that means to improve more Teams will need to learn to whiff less while maintaining power.

    but this is mlb of course. I think generally you should hit the ball hard and not worry about a few Ks but it can't get excessive, I.e ideally amateur players should be under 20% or it is a bit of a red flag. But whether it is 11 or 13% who cares?
    I now have my own non commercial blog about training for batspeed and power using my training experience in baseball and track and field.

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    • #3
      Once again this year there were more strikeouts than hits. The game is becoming unwatchable. I haven’t watched a game from end to end since 2018. Even then, I read while I watched.

      It’s taking an hour longer (games are often four hours plus now) now to watch less action. The shift isn’t the problem with baseball. It’s lack of contact and action. If it wasn’t for obnoxious bat flips there would t be any action.

      I played through college. So did my kids. I’ve been a diehard fan for decades. MLB is losing me. I’m losing interest. If baseball is losing diehard fans imagine how many casual fans they’re losing. Imagine how many kids don’t want to play because baseball is boring.
      Last edited by JettSixty; 10-26-2020, 09:25 PM.

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      • #4
        Blame sabermetrics. There are numerous studies that say a strikeout is no better or worse than any other form of out with respect to run expectancy. Once GMs and MGRs accepted that, tolerance of the strikeout became widespread and an acceptable trade-off for extra base hits.

        Want strikeouts to go down? As soon as teams start benching and cutting players because they swing and miss too often, then players will start focusing more on shortening up and making contact.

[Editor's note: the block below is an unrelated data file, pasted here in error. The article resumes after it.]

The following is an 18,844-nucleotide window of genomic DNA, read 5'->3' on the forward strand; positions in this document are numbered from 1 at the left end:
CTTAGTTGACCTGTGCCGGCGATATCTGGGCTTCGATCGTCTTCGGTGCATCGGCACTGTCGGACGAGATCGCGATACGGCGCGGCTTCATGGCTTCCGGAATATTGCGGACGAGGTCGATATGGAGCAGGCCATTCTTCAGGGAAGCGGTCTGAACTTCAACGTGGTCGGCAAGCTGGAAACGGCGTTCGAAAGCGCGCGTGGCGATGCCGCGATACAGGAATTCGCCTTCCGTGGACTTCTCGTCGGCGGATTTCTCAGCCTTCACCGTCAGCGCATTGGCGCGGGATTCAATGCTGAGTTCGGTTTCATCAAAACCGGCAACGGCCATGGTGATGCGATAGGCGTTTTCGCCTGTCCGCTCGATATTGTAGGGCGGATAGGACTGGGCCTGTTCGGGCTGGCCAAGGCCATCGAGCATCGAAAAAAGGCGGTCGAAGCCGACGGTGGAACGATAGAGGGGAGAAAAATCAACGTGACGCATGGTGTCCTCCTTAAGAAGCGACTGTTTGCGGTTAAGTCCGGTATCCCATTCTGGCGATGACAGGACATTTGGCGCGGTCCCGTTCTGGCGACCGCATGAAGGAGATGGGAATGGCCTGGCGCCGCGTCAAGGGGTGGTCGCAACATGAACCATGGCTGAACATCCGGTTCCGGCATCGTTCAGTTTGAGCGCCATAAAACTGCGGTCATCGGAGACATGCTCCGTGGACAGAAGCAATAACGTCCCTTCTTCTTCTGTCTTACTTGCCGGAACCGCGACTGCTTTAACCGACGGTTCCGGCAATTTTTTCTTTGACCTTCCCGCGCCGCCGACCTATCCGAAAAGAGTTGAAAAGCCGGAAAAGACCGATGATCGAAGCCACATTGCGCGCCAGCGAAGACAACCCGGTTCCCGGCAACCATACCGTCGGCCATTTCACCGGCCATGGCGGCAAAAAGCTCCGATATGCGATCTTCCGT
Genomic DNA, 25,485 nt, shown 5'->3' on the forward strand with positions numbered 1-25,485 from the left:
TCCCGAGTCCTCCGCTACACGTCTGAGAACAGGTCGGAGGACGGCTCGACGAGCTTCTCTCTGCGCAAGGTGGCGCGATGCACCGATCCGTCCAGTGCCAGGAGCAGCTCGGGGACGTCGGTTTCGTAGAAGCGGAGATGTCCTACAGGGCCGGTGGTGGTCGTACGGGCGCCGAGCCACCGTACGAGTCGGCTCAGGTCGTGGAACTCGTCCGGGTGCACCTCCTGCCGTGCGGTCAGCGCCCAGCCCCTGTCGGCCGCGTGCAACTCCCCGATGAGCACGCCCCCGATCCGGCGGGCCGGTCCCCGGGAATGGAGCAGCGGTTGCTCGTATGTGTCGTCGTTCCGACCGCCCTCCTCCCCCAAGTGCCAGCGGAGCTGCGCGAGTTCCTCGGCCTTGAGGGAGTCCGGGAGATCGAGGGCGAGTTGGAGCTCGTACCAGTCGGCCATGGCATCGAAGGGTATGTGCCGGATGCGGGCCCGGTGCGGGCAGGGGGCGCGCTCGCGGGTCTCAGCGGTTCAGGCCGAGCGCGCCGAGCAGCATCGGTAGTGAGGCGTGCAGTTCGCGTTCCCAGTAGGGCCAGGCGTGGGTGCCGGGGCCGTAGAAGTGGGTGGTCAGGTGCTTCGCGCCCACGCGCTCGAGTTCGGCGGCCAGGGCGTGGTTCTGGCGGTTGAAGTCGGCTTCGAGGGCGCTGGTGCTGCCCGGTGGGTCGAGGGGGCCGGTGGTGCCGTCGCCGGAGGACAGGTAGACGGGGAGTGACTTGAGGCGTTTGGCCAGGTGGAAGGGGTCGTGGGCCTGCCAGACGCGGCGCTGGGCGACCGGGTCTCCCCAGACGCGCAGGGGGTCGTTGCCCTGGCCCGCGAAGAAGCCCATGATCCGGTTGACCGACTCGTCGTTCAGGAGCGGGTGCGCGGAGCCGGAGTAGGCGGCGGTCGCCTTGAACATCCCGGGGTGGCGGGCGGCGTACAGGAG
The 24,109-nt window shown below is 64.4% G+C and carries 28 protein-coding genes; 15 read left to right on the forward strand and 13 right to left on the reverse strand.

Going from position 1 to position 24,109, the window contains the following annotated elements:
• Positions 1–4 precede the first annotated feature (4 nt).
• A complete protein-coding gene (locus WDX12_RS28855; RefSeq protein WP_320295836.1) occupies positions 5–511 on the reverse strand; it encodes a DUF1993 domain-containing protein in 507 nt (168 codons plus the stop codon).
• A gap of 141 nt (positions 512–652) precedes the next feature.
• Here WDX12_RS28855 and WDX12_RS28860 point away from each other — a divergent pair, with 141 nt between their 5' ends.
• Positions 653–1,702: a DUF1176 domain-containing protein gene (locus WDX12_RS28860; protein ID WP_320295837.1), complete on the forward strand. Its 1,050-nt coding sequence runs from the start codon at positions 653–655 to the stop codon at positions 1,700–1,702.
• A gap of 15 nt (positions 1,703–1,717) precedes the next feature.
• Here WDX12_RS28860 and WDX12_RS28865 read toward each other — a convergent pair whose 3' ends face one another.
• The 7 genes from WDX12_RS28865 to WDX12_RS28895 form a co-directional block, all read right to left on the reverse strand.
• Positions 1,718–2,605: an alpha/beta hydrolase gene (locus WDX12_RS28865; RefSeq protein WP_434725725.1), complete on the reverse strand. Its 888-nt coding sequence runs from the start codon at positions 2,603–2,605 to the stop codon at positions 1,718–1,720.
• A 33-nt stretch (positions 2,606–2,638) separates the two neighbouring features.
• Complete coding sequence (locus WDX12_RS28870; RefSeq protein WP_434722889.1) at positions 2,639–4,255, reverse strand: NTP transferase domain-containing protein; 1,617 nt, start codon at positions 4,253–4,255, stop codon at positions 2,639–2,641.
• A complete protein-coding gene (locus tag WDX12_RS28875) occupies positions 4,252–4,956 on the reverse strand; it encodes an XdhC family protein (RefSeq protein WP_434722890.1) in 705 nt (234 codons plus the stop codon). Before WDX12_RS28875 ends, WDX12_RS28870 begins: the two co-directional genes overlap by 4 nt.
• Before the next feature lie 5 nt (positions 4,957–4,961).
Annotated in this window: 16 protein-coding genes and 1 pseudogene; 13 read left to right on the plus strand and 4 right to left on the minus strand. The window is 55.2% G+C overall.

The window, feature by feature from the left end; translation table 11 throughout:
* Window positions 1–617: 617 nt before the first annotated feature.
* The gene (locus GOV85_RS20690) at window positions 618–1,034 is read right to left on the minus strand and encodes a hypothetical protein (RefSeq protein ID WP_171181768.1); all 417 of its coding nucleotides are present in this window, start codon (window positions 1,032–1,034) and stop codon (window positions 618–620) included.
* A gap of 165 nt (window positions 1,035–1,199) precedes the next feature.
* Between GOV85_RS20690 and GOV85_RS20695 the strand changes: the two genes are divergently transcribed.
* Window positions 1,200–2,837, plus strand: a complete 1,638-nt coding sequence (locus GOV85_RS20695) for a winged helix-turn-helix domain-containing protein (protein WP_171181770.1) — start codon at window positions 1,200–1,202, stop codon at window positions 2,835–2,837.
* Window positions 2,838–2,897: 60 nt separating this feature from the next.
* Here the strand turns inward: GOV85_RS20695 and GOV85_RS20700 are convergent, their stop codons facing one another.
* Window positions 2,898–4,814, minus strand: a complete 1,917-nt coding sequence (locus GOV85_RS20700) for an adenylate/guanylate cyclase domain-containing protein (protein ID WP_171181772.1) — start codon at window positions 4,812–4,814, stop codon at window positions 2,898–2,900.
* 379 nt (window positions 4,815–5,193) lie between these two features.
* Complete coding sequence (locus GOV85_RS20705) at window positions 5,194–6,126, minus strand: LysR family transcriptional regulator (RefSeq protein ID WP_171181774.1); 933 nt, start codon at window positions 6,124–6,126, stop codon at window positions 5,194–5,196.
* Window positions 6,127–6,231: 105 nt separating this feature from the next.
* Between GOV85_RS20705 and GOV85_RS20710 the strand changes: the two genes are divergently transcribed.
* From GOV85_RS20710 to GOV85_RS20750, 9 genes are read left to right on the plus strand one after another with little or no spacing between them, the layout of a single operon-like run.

Coaching experience: Managed 5 Little League teams and coached on 4 others. So, what do I know?

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        • #5
          To sum up: low Ks are for suckers

          3 singles = 0 runs

          2 doubles and one K = 1 run

          It's really not rocket science. Swing hard. Chicks dig the long ball.
          efastball.com - hitting and pitching fact checker

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          • #6
            Originally posted by songtitle View Post
            To sum up: low Ks are for suckers

            3 singles = 0 runs

            2 doubles and one K = 1 run

            It's really not rocket science. Swing hard. Chicks dig the long ball.
            I think 3 singles with today's speed can score 2 runs

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            • #7
              One example of many...

              Last year the Cubs had 7 players with 20 or more HR. The StL Cardinals had only 3 with 20 or more HR. The Cardinals had the much better offense. Epstein built his team around power, but that includes a lot of swing and miss types. Against 4/5 pitchers that's fine. You get deep in the playoffs against better pitching of teams' #1-#3 starters and you get 1 WS title and start falling apart after that.

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              • #8
                The metrics say swing from your heels is the best way to score runs. It’s what teams are going to do. But it’s boring as hell to watch. I don’t watch as often. I’m reading with the game on when I watch. I don’t want to waste three and a half to four and a half hours watching a game on tv.

                If this is how a diehard fan like myself sees the game a lot of casual fans are long gone.